Other artists have highlighted the ethical problems associated with facial recognition systems. For example, Maxime Matthys draws a parallel between George Orwell’s novel 1984 and a technology used as a test by the Chinese government to monitor the inhabitants of Xinjiang, where the predominantly Uighur population is oppressed. Matthys has worked on the way citizens are stalked daily through mass surveillance, on the street or the internet, and are then given scores. In a similar vein, Marta Revuelta‘s “AI, Facial Profiling. Levels of Paranoia” questions the biometric-based surveillance systems that are becoming “the basis for a wide range of identification and profiling solutions in the fields of security and defence” proposed by governments and companies around the world. These are starting points for profiling systems that use AI to classify humans and resurrect or reinforce forms of social and racial segregation.
In 2020, the French collective Obvious produced “Facets of AGI“, a work composed of a series of African masks made through deep learning. One part of the algorithm generates a data set based on images of old African masks, while the other part of the algorithm compares these masks to judge their authenticity to design visuals of masks that are new but very close to the originals. Obvious then selected the Ghanaian sculptor Abdul Aziz to produce them. The series, created by an algorithm, was praised by two press articles and a radio program but did not raise questions about the making process or the circulation of the work. In this instance, ancestral knowledge from Africa was appropriated and used for new models, which will be returned to their territory of origin to be produced.
What’s more, the creators make no secret of the fact that “We have invented a universe where an artificial intelligence would take the place of traditional deities and would be the object of a cult“. In addition to the comments bordering on demiurgic fantasy, the question of cultural appropriation has yet to be raised. Let us remember Eric Fassin’s definition: “cultural appropriation is when a borrowing between cultures is inscribed in a context of domination“. It is appropriate, in this case, to recall that this is the same collective that sold a work made by AI for $432,500 at Christie’s New York in 2018. It is a fact that the collective’s members are products of a culture that has, to this day, a relationship of exploitation with the African continent and that they are therefore participants in a hierarchy of power.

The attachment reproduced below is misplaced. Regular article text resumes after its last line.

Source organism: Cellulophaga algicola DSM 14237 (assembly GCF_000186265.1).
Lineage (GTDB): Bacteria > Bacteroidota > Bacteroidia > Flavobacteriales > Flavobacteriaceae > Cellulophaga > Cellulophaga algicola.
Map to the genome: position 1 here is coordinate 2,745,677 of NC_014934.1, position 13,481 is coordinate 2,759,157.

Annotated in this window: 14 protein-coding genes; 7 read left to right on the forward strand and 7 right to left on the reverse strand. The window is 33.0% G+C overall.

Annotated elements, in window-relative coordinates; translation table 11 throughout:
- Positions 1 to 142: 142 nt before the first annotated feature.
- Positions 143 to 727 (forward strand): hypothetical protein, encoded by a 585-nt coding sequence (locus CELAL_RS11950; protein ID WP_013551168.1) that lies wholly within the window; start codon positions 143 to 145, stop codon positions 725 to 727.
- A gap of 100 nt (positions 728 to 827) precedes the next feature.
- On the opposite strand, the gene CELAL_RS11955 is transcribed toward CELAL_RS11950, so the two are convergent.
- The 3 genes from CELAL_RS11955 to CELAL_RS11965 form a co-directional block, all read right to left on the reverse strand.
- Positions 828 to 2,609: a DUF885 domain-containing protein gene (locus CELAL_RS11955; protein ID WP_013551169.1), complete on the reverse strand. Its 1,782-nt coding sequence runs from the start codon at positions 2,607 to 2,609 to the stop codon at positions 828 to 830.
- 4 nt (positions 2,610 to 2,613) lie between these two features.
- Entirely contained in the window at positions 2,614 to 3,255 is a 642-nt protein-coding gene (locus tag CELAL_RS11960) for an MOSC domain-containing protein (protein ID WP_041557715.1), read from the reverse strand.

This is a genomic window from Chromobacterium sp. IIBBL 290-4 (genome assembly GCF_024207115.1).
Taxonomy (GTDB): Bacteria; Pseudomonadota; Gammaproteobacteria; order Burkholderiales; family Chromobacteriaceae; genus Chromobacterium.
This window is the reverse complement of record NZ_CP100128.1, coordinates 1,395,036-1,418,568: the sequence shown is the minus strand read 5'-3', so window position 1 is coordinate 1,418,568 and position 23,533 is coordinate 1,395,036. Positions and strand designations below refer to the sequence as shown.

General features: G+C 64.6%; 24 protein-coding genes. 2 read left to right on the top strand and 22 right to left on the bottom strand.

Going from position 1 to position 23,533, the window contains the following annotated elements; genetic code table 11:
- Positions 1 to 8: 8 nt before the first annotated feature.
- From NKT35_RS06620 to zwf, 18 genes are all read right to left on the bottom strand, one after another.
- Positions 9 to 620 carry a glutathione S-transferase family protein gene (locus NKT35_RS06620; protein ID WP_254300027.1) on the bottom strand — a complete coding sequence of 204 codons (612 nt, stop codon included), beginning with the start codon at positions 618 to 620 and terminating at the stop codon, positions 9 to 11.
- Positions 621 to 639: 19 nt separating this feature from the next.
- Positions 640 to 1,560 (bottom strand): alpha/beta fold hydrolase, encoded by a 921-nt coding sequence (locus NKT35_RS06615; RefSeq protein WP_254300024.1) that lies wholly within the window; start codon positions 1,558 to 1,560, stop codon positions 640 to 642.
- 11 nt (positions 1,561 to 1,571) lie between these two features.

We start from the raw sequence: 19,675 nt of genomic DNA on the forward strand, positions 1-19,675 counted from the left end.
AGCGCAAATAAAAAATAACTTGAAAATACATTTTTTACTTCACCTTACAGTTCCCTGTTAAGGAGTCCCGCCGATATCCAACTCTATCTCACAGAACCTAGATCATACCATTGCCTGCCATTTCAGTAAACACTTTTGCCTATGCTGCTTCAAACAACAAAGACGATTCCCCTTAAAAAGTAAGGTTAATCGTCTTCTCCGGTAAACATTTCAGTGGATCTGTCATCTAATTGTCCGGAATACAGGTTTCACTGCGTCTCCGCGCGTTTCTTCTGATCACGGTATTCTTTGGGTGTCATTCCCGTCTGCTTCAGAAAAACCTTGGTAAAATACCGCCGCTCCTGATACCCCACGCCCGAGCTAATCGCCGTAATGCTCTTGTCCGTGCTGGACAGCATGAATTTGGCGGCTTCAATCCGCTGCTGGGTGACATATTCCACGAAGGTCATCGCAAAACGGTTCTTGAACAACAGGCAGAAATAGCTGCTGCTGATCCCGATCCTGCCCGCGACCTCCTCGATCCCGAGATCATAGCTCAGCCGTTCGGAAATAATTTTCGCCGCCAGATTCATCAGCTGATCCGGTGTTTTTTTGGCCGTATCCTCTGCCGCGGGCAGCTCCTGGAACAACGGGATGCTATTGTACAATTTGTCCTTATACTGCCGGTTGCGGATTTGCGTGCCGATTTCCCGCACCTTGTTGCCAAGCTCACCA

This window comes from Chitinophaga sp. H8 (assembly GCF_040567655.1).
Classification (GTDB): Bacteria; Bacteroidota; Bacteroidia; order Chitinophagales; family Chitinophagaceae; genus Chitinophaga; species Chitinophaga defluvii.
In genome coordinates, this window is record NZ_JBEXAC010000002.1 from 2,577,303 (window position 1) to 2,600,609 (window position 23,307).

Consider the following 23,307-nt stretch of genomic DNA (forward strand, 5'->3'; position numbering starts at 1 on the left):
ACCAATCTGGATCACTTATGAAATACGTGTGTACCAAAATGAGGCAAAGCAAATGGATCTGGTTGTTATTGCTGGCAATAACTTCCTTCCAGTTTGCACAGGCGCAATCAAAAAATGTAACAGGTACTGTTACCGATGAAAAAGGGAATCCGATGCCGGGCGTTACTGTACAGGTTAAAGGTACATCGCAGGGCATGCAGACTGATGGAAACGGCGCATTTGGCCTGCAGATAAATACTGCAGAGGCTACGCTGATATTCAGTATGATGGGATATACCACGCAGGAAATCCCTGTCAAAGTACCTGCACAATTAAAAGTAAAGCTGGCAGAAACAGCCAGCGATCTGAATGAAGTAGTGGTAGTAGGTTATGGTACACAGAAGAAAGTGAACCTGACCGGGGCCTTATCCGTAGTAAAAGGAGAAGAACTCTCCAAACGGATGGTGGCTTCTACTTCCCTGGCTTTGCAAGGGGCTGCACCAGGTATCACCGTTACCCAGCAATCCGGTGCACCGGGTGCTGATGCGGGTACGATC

Researcher and curator Dr Tegan Bristow also spoke about the importance and challenges of data sharing through the Masakhane project, whose mission is to strengthen and stimulate Neuro Linguistic Programming research in African languages, for Africans, by Africans. Despite the fact that 2000 of the world’s languages are African, these languages are poorly represented in technology. The result is a technological space that does not understand African words, languages and thus cultures and their histories. In the same vein, Bristow’s research on vernacular knowledge raises awareness around the importance of preservation, particularly by emphasising the need for financial interests in intangible heritage. Data sharing, therefore, becomes an important issue, and beyond technology, the machine could become a true partner for the cultural actor or artist to encourage awareness of these issues.
From facial recognition to data processing, from questions of intellectual property, work automation, extractivism, cognitive biases to cultural appropriation or instances of domination, AI raises important topics that artists can question. By denouncing the societal transgressions and dangers related to its use, art can open our eyes to the ethical problems induced by its development and helps bring us back to these simple but essential questions: who is talking and to whom, what is being said and from where?
Originally from Belgium, Delphine Buysse is an independent curator living on the African continent since 2006 and based in Dakar since 2018. She studied Contemporary Art and Museum Communication and also holds an MBA degree in Art Market. She is currently studying philosophy and starting a PhD in sociology of art at UCAD, Dakar.
French to English translation edited by Dulcie Abrahams, final translation by TSA Art Magazine
1Based on data sets, Machine Learning is the artificial intelligence technology that allows computers to learn without being explicitly programmed to do so.
2Acts and perceptions based on the characterisation of “a human whole by natural attributes, which are themselves associated with intellectual and moral characteristics that apply to each individual within that whole” (Wieviorka, 1998: 7)